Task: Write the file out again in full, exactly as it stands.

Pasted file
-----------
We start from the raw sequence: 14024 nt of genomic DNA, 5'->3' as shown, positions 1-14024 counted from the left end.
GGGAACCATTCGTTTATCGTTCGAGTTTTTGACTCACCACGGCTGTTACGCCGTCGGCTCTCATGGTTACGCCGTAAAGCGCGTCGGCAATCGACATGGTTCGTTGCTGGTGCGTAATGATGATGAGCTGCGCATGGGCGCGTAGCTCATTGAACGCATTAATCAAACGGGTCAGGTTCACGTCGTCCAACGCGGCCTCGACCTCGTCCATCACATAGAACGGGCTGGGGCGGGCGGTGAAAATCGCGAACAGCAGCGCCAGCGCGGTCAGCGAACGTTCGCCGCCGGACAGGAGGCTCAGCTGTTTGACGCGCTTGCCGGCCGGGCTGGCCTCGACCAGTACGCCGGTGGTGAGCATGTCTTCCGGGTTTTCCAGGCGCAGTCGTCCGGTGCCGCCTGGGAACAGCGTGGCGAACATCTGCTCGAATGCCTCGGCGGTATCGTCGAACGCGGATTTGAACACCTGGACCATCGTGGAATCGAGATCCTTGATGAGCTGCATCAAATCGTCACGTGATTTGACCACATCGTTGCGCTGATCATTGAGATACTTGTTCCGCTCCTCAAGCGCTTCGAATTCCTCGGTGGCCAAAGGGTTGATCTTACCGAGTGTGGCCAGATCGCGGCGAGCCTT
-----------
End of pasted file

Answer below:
We start from the raw sequence: 14024 nt of genomic DNA, 5'->3' as shown, positions 1-14024 counted from the left end.
GGGAACCATTCGTTTATCGTTCGAGTTTTTGACTCACCACGGCTGTTACGCCGTCGGCTCTCATGGTTACGCCGTAAAGCGCGTCGGCAATCGACATGGTTCGTTGCTGGTGCGTAATGATGATGAGCTGCGCATGGGCGCGTAGCTCATTGAACGCATTAATCAAACGGGTCAGGTTCACGTCGTCCAACGCGGCCTCGACCTCGTCCATCACATAGAACGGGCTGGGGCGGGCGGTGAAAATCGCGAACAGCAGCGCCAGCGCGGTCAGCGAACGTTCGCCGCCGGACAGGAGGCTCAGCTGTTTGACGCGCTTGCCGGCCGGGCTGGCCTCGACCAGTACGCCGGTGGTGAGCATGTCTTCCGGGTTTTCCAGGCGCAGTCGTCCGGTGCCGCCTGGGAACAGCGTGGCGAACATCTGCTCGAATGCCTCGGCGGTATCGTCGAACGCGGATTTGAACACCTGGACCATCGTGGAATCGAGATCCTTGATGAGCTGCATCAAATCGTCACGTGATTTGACCACATCGTTGCGCTGATCATTGAGATACTTGTTCCGCTCCTCAAGCGCTTCGAATTCCTCGGTGGCCAAAGGGTTGATCTTACCGAGTGTGGCCAGATCGCGGCGAGCCTT